Halls Fell Ridge, from the summit of Blencathra (Threlkeld hidden)

It’s a glorious summit, I have to say. Above is the view back down Halls Fell Ridge; to the north-west you can see the Solway Firth and Scotland. And, take a short walk north and you can look down on Sharp Edge and Scales Tarn.


Sharp Edge (from sufficient distance not to look too scary) and Scales Tarn

A good dozen or so people emerged from their climb of Sharp Edge while I admired the views, and their courage. Groups of men my age and older were vocal and exhilarated. Younger men (climbing alone) were quieter, almost business-like. I didn’t see any women on the route.

Eventually I tore myself away and headed down via the longest but easiest of the suggested ascents, by Blease Fell. I wouldn’t choose to come up that way, given the alternatives, but it was a splendid walk all the same. A number of walkers were on their way up, some with dogs – it was that kind of route.

Blencathra is both a challenge and a grand half day out. I’d be all but certain to return, even if Sharp Edge didn’t need conquering.


The family holiday ended on the morning of Friday 18 May, so I had already booked myself in for two nights at the Red Admiral, Seascale, as a base for Wasdale Head and England’s highest mountain. A long drive around the A595, good food and an early start on Saturday. As it turned out, the group on the table next to me for dinner were on the summit of Scafell Pike at the same time the following morning.

This was one of the greatest single day’s walking of my fledgling ‘career’. It had everything. I cannot imagine designing or scripting it any better. First, the weather was outstanding: a delightful spring morning with sunshine and just enough breeze. Perfect for walking. It’s a 20-30 minute drive from the Red Admiral, and as you approach Wasdale Head car park you realise that a) it’s the weekend and b) this is a much bigger attraction. For I was parked by 8:30am and the substantial car park (over 100 spaces) was more than half full already.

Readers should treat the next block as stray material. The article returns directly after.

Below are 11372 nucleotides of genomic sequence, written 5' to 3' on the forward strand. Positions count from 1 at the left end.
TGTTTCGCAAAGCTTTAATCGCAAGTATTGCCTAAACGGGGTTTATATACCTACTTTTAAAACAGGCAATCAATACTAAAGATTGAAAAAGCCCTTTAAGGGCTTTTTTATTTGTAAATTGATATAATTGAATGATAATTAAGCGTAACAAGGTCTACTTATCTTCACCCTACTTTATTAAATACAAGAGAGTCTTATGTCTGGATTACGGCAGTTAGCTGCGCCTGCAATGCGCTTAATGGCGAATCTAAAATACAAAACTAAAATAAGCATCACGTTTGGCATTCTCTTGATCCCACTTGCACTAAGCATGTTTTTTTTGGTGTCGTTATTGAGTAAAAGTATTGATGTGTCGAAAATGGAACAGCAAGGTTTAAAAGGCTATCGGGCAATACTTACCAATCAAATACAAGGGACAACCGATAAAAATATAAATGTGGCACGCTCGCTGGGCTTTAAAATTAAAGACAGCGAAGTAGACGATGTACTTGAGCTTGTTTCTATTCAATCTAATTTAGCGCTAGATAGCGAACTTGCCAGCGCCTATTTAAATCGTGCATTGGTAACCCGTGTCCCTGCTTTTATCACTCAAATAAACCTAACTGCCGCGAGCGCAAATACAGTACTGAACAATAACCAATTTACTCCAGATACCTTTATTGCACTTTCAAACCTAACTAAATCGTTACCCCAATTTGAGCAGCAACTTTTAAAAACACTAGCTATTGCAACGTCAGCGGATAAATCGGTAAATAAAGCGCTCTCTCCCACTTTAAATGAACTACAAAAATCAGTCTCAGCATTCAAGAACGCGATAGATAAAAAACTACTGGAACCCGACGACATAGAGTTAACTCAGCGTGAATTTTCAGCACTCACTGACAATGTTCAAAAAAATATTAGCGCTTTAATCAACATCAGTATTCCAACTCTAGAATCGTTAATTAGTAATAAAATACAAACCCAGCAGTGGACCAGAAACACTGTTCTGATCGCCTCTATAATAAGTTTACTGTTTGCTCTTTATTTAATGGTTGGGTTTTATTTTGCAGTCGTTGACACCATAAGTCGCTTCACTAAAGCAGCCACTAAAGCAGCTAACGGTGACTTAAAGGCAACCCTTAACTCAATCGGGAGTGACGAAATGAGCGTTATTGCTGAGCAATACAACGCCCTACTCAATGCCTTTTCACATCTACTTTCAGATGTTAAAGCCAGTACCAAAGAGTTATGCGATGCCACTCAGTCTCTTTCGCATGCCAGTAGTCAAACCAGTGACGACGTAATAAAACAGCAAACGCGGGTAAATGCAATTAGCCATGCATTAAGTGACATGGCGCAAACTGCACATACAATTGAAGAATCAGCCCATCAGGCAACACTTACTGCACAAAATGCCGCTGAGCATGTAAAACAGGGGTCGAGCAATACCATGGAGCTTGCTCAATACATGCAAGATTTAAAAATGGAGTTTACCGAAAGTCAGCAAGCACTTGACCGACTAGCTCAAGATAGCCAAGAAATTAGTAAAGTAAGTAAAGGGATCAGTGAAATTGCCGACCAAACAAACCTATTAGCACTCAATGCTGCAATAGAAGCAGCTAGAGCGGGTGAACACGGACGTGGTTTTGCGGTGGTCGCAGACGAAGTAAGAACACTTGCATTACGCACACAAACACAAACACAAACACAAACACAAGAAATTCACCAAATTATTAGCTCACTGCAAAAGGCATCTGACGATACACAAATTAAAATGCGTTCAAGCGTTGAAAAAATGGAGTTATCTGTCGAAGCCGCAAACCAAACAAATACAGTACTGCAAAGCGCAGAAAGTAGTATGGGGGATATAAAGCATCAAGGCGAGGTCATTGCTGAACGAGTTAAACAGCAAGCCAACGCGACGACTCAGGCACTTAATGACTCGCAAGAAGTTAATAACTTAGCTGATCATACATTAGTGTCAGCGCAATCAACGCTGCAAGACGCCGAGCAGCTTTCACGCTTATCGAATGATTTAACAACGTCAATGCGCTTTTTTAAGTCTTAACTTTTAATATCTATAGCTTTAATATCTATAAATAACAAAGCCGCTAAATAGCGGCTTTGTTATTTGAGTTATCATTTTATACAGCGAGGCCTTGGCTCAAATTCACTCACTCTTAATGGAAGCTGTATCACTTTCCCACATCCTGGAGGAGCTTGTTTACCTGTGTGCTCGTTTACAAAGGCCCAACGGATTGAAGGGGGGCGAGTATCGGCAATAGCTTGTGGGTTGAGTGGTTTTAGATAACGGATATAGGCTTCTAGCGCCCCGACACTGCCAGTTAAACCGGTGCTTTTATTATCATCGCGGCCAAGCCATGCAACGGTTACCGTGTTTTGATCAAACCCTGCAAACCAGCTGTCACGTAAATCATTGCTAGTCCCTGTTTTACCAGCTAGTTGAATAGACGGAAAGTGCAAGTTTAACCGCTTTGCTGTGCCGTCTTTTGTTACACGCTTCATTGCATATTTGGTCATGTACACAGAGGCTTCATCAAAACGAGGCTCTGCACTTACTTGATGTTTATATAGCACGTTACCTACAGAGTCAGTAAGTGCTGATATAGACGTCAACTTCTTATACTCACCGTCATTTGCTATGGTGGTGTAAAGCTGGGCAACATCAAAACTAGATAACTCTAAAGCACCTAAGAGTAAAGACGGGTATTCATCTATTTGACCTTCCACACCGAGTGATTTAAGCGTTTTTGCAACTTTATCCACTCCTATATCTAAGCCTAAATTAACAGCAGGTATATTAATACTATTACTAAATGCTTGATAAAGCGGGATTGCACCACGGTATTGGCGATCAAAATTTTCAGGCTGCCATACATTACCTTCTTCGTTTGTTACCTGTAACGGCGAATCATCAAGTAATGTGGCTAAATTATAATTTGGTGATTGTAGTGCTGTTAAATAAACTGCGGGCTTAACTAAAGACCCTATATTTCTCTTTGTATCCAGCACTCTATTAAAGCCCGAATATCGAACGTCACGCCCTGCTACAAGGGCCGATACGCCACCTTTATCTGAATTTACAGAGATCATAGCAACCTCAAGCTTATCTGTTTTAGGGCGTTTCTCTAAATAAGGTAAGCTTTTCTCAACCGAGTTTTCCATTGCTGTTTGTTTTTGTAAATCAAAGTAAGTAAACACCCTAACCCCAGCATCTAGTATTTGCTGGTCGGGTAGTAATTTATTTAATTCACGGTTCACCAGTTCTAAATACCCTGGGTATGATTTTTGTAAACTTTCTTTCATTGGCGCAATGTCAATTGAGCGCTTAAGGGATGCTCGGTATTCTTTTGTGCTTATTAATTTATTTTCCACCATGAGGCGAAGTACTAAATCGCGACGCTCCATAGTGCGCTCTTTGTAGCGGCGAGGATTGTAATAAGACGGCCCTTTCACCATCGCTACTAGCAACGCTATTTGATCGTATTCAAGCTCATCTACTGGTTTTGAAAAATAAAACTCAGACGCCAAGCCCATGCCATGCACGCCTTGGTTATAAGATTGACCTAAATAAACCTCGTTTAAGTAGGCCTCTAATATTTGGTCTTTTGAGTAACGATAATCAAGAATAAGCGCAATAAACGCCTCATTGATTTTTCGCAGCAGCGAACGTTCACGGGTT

This was also royal wedding day, incidentally: Prince Harry and Meghan Markle were wed on the afternoon of Saturday 19 May. Apparently it was on telly and everything. As someone who regards the royal family with complete indifference, and those who queue up outside the Lindo Wing when there’s a royal baby on the way with total bewilderment, I can’t say I was upset to miss it. The knowledge that there was a competing national event also confirmed that the hundreds of people I saw on and around Scafell Pike today were my kind of people.

England’s highest mountain overlooks its deepest lake, Wast Water: the car park is at the northern head of the lake. Setting off on the eastbound path parallel with Lingmell Gill, the climb is gentle at first but soon becomes genuinely testing. I stopped a couple of times even before reaching the fork in the stream at Brown Tongue. From here the path to Hollow Stones becomes steeper – yes, steeper, although only for half a kilometre or so. Great views back down to Wast Water from here, as shown below:


At Hollow Stones, the so-called ‘easy’ route, used for the Three Peaks Challenge because of its swifter ascent, proceeds east to Lingmell Col before a steeper but relatively short SE-bound path to the summit. I had chosen to veer right here and approach via Mickeldore, a ridge between England’s two highest mountains. Part of the reason was to get a good look at Sca Fell (England’s no.2) and the seriously tough ascents via Broad Stand (strictly for rock climbers only) and Lord’s Rake/West Wall (not recommended due to rock falls). The path to Mickeldore col feels harder than it looks. My mind was distracted from the climb by a man who was calling for a lost sheepdog – I do hope they were reunited.